Today, the commercial passenger vehicle (CPV) sector is still not a level playing field. There is a need for serious reform to ensure the continued provision of essential services and the financial viability of the commercial vehicle industry.
We must repair the past to create a sustainable pathway forward for the future.
Safety should never be compromised. This is especially important now that the Multi-Purpose Taxi Program (MPTP) has been extended to Rideshare. We are referring to the transport of our most vulnerable citizens particularly those who may be non-verbal.
Ride share companies wanting to enter the MPTP market should be required to meet the same safety and operational requirements as taxis.
Any new entrants into the MPTP scheme should at the very minimum have fixed tamper proof cameras, vehicle identification and a permanent tracking device.
These measures reduce the likelihood of predatory behavior and help to ensure successful prosecution against any wrongdoing by providing irrefutable evidence.
Currently, CPV driver and vehicle licences are granted in perpetuity with no need for annual renewal. Driver accreditation and vehicle licencing continues indefinitely until cancelled by the regulator or surrendered by the accreditation holder.
For this reason, it is difficult to determine which vehicles and drivers are active within the industry and skews the statistics on the number of CPVs and drivers. Now that licencing is perpetual, these figures are forever growing and very misleading. This caused problems during the pandemic as it was difficult to provide targeted support to active participants versus those who may have once registered with the CPVV but are no longer active.
Many policy decisions and considerations regarding setting of the maximum regulated fare are based on supply and demand data. A perpetual driver and vehicle registration system simply makes it impossible to estimate the number of active industry participants. Any decision made based on the highly inflated numbers of licences as recorded by the industry regulator would be deeply flawed.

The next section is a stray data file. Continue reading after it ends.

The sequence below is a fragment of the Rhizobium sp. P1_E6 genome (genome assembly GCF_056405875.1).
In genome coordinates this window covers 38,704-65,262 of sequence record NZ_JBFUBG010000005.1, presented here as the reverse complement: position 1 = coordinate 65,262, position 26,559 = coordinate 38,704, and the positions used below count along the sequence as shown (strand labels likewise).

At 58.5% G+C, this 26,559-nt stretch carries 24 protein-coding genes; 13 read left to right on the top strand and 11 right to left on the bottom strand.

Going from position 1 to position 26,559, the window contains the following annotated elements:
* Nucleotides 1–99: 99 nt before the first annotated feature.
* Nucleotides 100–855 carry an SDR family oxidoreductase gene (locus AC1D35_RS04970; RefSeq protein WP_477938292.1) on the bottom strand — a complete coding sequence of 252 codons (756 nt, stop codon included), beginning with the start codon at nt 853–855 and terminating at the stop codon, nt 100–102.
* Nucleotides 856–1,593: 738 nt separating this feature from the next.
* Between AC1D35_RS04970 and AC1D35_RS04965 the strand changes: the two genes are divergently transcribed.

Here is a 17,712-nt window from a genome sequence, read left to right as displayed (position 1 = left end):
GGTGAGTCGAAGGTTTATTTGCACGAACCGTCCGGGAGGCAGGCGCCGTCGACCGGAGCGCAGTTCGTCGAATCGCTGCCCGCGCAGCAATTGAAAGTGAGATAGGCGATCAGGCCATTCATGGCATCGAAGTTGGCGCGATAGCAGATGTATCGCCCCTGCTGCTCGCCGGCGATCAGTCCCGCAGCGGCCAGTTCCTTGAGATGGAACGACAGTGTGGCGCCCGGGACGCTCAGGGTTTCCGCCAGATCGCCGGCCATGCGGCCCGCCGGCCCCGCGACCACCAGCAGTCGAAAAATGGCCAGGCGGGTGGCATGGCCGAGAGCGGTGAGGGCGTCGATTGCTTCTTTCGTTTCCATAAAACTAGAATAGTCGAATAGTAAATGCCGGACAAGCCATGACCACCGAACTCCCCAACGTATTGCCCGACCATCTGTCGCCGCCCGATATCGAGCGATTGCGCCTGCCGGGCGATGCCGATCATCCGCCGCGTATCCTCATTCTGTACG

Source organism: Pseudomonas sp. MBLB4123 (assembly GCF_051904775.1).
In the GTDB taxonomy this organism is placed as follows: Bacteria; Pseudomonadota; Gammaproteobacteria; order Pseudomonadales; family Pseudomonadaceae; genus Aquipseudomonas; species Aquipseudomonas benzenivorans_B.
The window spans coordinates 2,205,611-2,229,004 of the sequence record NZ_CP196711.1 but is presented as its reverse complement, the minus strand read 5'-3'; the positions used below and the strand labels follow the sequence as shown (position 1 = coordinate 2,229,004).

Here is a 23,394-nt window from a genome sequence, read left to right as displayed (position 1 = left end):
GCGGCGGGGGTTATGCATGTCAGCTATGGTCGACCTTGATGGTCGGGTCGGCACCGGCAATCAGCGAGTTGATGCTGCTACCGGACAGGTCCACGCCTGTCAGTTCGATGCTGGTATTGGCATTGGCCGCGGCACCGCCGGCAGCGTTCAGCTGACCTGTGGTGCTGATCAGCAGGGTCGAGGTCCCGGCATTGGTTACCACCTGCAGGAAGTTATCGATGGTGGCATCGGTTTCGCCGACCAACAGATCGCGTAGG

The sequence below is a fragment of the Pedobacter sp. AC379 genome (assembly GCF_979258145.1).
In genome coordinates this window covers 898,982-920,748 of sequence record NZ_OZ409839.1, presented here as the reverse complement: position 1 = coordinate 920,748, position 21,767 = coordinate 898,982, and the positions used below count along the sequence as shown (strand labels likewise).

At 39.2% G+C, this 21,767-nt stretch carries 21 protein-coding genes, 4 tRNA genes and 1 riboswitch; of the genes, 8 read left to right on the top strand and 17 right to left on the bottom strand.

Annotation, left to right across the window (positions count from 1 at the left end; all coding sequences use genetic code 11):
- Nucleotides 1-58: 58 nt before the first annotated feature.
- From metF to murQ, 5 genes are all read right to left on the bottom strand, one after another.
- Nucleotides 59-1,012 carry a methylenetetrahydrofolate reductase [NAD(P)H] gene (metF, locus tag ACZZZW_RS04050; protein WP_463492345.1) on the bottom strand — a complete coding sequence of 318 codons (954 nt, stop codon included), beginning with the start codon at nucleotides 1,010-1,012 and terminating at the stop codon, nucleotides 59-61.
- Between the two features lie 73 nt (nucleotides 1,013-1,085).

The public register for CPV drivers and vehicles should reflect current activity and be based on pro-active inclusion through annual renewal as occurs with other licencing systems rather than pro-active exclusion requiring a driver or vehicle owner to surrender their licence.
Surge Pricing in the Multi-Purpose Taxi Program
Surge pricing will leave many disadvantaged people paying more. The lack of pricing control will mean that vulnerable people will be out of pocket and potentially see part of their MPTP allocation absorbed by predatory surge pricing.
Consideration must be given to mandating maximum fare rates across all MPTP work as applied to the taxi industry now.
Surge pricing also exposes the scheme’s taxpayer funding to unnecessary expense.
There are concerns over how a passenger who may not have the capacity to navigate these decisions will react when confronted with fake and misleading price comparisons.
Vulnerable citizens must be protected from such blatant predatory pricing.
Wheelchair Accessible Vehicles
Commercial Passenger Vehicle Booking Service Providers wanting to provide a service in the disability sector through inclusion in the MPTP scheme must not be allowed to cherry pick work at the expense of those who are heavily invested through the operation of Wheelchair Accessible Vehicles (WAVs).
It costs $90,000 to put a wheelchair capable taxi on the road and thousands every year to keep it running – it is a specialist area requiring detailed driver training and ongoing compliance costs. In many cases, WAV vehicle costs are cross-subsidised by regular sedan work within the fleet.
The consequence of diluting MPTP work across providers who do not offer WAV services will see these services decline as the investment will no longer be viable. This will impact on those severely disabled passengers who use WAVs as their sole mode of transport.
That is why any BSP working in the MPTP should have a mandatory 10% of their fleet be wheelchair access vehicles.